Bone Marrow Mesenchymal Stem Cells Combat Lipopolysaccharide-Induced Sepsis in Rats via Amendment of P38-MAPK Signaling Cascade

Document Type


Publication Date



© 2017, Springer Science+Business Media, LLC, part of Springer Nature. Sepsis is a systemic inflammatory disorder which often occurs during extremely stressful conditions such as trauma, burn, shock, and infection. This study investigated the curative effects of bone marrow-derived mesenchymal stem cells (BM-MSCs) against hepatic, renal, and pulmonary responses caused by a single administration of lipopolysaccharide (LPS) (10 mg/kg, i.p) in rats. Treatment with BM-MSCs (5 × 105 in 0.1 ml PBS, i.p.) 3 h after LPS antagonized the LPS-induced increment of the liver enzymes (ALT, AST) and kidney functions (BUN, sCr). BM-MSCs decreased tissue levels of P38-MAPK, NF-κB, STAT-3, TNF-α, IL-1β, iNOS, Bax together with elevation of the anti-inflammatory cytokine IL-10 and the anti-apoptotic biomarker Bcl-2. Meanwhile, rats exhibited marked reduction of the broncho-alveolar lavage fluid levels of TNF-α, IL-1β, and IFN-γ. Interestingly, BM-MSCs normalized both broncho-alveolar lavage fluid (BALF) neutrophils count and lung wet/dry ratios. Briefly, these findings may provide a preclinical platform for the management of LPS-induced sepsis using BM-MSCs via their ameliorative anti-inflammatory, anti-oxidant, and anti-apoptotic potentials.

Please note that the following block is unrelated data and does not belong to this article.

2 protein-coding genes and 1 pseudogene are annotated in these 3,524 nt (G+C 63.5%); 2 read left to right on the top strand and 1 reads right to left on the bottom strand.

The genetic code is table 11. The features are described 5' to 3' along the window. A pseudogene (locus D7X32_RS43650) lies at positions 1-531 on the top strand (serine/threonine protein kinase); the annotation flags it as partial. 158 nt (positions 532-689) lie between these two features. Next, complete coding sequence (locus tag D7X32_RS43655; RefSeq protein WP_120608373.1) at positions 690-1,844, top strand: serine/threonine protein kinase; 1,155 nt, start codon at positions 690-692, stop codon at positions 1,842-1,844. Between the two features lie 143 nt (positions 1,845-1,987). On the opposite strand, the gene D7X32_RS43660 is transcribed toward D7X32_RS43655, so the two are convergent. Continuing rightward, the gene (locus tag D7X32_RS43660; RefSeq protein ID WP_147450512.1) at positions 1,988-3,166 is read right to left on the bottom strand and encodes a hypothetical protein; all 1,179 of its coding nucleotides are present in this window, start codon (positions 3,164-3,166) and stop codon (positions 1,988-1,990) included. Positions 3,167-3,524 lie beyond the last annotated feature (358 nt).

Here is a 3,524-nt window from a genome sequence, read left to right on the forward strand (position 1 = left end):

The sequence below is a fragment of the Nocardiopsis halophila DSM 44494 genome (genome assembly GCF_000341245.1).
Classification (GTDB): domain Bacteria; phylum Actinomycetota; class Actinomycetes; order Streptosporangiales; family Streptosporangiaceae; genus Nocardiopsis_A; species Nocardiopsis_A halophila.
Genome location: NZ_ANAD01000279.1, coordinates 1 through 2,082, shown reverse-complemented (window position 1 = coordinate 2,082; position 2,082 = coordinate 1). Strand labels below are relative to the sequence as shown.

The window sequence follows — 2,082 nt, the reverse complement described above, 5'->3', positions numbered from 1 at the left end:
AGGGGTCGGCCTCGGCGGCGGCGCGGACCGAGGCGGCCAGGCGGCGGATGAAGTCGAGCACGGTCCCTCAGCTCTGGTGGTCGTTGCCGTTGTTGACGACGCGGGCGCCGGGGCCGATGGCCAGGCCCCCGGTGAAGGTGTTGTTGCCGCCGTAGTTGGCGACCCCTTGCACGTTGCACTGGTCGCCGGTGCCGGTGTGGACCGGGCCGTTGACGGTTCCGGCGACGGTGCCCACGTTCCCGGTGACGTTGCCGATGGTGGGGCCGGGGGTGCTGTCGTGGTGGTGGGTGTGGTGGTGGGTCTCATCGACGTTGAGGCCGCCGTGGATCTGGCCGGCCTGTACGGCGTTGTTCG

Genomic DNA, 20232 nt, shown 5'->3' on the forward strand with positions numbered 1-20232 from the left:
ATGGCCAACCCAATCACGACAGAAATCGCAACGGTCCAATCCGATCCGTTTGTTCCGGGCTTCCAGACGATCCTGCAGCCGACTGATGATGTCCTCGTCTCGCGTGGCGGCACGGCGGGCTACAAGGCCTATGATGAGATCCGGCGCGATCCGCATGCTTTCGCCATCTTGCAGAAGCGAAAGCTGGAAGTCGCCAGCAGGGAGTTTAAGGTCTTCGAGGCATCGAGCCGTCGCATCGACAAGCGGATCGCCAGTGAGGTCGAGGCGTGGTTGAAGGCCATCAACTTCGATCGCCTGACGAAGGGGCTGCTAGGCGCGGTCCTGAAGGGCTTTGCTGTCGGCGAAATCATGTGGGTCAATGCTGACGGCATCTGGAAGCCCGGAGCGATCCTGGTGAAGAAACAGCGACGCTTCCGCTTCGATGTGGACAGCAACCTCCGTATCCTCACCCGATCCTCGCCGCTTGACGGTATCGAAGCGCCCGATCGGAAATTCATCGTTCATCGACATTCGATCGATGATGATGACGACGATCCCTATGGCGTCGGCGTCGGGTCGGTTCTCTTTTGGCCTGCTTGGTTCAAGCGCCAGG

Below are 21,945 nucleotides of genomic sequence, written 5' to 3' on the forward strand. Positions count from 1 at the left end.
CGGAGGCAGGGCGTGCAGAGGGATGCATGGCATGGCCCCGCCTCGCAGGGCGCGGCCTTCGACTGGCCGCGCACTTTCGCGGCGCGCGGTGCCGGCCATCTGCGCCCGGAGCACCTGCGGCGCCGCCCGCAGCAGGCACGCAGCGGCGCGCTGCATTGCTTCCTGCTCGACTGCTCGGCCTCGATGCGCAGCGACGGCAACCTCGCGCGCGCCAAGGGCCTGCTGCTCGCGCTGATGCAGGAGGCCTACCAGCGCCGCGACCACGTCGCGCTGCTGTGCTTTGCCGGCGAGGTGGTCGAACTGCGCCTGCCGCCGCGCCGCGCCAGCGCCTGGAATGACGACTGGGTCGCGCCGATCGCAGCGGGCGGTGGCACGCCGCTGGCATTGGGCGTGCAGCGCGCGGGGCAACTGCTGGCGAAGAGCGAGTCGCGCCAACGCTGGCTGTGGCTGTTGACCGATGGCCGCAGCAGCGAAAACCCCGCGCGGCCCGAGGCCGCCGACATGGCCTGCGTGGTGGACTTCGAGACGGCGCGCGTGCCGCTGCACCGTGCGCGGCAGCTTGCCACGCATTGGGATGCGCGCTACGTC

This document is currently not available here.